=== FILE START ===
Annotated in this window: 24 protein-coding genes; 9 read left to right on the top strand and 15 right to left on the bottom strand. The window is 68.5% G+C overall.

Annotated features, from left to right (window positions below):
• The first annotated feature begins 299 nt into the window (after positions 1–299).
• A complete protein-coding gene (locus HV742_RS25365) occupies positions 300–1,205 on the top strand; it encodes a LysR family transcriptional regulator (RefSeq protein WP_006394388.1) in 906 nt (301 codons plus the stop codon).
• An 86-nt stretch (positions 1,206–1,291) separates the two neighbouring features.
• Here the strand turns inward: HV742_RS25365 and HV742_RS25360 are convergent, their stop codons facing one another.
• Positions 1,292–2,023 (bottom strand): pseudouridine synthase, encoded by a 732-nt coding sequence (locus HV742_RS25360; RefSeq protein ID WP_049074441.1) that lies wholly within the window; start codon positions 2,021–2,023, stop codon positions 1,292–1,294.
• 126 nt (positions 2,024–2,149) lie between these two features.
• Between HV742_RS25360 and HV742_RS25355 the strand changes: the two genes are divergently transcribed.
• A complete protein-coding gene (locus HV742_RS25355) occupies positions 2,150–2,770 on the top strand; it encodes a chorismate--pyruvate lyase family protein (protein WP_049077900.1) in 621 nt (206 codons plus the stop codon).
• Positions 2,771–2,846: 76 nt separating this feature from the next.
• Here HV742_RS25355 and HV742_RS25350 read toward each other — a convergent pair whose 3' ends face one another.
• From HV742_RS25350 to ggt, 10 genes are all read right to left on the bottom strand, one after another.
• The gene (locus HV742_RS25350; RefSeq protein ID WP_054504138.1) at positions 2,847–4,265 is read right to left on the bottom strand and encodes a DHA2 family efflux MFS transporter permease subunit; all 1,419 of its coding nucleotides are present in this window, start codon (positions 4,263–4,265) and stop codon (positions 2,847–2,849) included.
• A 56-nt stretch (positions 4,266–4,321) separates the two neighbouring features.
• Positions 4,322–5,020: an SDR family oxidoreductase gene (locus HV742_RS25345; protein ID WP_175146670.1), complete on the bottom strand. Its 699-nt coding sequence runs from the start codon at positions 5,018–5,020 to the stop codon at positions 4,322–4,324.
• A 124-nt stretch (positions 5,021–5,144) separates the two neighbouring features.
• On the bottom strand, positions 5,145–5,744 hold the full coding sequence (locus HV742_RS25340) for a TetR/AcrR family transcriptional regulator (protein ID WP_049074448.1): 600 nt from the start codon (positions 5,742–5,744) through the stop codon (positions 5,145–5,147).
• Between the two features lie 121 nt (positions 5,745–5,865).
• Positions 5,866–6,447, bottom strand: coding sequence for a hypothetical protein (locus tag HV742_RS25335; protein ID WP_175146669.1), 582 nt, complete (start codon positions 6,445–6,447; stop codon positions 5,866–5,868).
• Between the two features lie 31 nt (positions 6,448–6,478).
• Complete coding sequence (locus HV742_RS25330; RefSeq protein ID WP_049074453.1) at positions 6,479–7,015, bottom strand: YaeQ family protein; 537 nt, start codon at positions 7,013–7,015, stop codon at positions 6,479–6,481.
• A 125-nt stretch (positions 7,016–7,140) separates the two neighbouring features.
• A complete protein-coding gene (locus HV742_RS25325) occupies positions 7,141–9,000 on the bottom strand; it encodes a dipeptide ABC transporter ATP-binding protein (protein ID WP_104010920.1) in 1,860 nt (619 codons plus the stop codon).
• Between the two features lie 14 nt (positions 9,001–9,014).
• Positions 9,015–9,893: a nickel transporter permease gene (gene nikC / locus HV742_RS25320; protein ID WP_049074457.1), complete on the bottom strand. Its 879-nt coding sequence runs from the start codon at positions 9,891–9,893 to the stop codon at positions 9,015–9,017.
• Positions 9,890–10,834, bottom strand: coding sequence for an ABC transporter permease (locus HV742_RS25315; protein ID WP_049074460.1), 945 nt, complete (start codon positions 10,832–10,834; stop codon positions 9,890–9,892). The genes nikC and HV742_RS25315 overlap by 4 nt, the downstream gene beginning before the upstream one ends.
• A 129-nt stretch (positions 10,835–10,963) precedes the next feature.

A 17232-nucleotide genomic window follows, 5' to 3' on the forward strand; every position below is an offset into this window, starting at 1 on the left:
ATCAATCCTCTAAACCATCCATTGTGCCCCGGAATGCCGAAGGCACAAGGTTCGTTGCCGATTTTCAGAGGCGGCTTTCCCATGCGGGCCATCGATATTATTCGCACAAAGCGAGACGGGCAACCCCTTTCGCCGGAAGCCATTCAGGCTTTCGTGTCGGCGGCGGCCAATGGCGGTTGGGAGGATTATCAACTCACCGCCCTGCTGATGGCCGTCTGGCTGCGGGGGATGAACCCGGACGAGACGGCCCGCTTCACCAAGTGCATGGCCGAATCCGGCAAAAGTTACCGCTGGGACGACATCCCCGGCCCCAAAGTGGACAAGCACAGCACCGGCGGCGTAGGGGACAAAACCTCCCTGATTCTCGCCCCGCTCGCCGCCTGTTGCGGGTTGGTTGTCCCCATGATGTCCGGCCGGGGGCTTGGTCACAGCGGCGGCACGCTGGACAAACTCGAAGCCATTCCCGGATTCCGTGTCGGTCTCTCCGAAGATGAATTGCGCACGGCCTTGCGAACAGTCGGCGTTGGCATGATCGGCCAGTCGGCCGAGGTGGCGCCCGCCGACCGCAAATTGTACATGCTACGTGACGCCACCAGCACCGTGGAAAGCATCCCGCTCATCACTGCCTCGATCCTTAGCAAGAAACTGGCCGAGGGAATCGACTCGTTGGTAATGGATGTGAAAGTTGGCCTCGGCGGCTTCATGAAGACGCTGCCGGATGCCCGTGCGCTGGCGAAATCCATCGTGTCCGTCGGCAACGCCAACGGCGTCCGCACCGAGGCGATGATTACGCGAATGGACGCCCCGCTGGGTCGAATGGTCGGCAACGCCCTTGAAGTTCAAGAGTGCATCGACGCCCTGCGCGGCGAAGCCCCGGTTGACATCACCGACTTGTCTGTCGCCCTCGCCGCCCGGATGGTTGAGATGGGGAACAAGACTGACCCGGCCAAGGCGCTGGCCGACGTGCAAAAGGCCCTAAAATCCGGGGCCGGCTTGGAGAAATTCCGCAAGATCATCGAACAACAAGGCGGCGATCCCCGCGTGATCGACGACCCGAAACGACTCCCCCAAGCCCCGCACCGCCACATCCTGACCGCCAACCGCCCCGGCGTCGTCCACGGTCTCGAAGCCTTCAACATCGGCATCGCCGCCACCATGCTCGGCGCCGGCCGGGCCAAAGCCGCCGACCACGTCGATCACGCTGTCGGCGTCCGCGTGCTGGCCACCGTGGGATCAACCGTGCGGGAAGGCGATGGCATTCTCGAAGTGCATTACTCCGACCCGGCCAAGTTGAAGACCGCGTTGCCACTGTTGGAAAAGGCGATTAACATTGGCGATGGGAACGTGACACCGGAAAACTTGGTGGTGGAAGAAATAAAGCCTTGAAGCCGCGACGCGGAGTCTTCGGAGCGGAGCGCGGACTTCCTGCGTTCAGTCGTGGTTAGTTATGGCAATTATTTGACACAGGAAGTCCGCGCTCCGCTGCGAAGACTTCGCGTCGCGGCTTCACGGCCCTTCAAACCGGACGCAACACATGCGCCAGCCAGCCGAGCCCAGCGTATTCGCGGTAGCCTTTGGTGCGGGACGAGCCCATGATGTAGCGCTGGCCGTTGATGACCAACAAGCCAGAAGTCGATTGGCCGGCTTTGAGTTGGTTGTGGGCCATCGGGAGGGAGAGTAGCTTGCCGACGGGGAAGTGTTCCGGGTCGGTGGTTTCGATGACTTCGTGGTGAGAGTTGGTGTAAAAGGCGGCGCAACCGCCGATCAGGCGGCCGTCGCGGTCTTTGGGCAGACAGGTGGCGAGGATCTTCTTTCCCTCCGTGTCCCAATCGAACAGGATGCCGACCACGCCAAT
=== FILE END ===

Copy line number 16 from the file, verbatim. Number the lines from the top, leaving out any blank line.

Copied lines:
• Positions 4,322–5,020: an SDR family oxidoreductase gene (locus HV742_RS25345; protein ID WP_175146670.1), complete on the bottom strand. Its 699-nt coding sequence runs from the start codon at positions 5,018–5,020 to the stop codon at positions 4,322–4,324.